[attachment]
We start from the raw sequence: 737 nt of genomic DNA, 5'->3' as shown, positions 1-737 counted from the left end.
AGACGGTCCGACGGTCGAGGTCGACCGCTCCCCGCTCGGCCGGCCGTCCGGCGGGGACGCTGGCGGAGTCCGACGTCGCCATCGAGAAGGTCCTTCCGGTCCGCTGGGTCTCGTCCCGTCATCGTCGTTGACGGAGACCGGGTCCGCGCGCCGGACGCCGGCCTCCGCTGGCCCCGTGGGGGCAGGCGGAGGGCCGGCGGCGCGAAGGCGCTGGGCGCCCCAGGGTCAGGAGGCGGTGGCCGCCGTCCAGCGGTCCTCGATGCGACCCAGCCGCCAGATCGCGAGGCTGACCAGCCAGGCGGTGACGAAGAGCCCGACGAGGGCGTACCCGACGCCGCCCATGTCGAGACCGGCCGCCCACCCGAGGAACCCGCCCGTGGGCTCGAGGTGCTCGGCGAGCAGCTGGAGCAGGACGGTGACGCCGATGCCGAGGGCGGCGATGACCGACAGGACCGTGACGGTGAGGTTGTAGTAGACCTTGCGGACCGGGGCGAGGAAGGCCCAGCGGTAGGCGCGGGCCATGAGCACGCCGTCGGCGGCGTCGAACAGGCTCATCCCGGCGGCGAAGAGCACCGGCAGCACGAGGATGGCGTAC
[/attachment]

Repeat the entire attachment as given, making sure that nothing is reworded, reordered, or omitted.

We start from the raw sequence: 737 nt of genomic DNA, 5'->3' as shown, positions 1-737 counted from the left end.
AGACGGTCCGACGGTCGAGGTCGACCGCTCCCCGCTCGGCCGGCCGTCCGGCGGGGACGCTGGCGGAGTCCGACGTCGCCATCGAGAAGGTCCTTCCGGTCCGCTGGGTCTCGTCCCGTCATCGTCGTTGACGGAGACCGGGTCCGCGCGCCGGACGCCGGCCTCCGCTGGCCCCGTGGGGGCAGGCGGAGGGCCGGCGGCGCGAAGGCGCTGGGCGCCCCAGGGTCAGGAGGCGGTGGCCGCCGTCCAGCGGTCCTCGATGCGACCCAGCCGCCAGATCGCGAGGCTGACCAGCCAGGCGGTGACGAAGAGCCCGACGAGGGCGTACCCGACGCCGCCCATGTCGAGACCGGCCGCCCACCCGAGGAACCCGCCCGTGGGCTCGAGGTGCTCGGCGAGCAGCTGGAGCAGGACGGTGACGCCGATGCCGAGGGCGGCGATGACCGACAGGACCGTGACGGTGAGGTTGTAGTAGACCTTGCGGACCGGGGCGAGGAAGGCCCAGCGGTAGGCGCGGGCCATGAGCACGCCGTCGGCGGCGTCGAACAGGCTCATCCCGGCGGCGAAGAGCACCGGCAGCACGAGGATGGCGTAC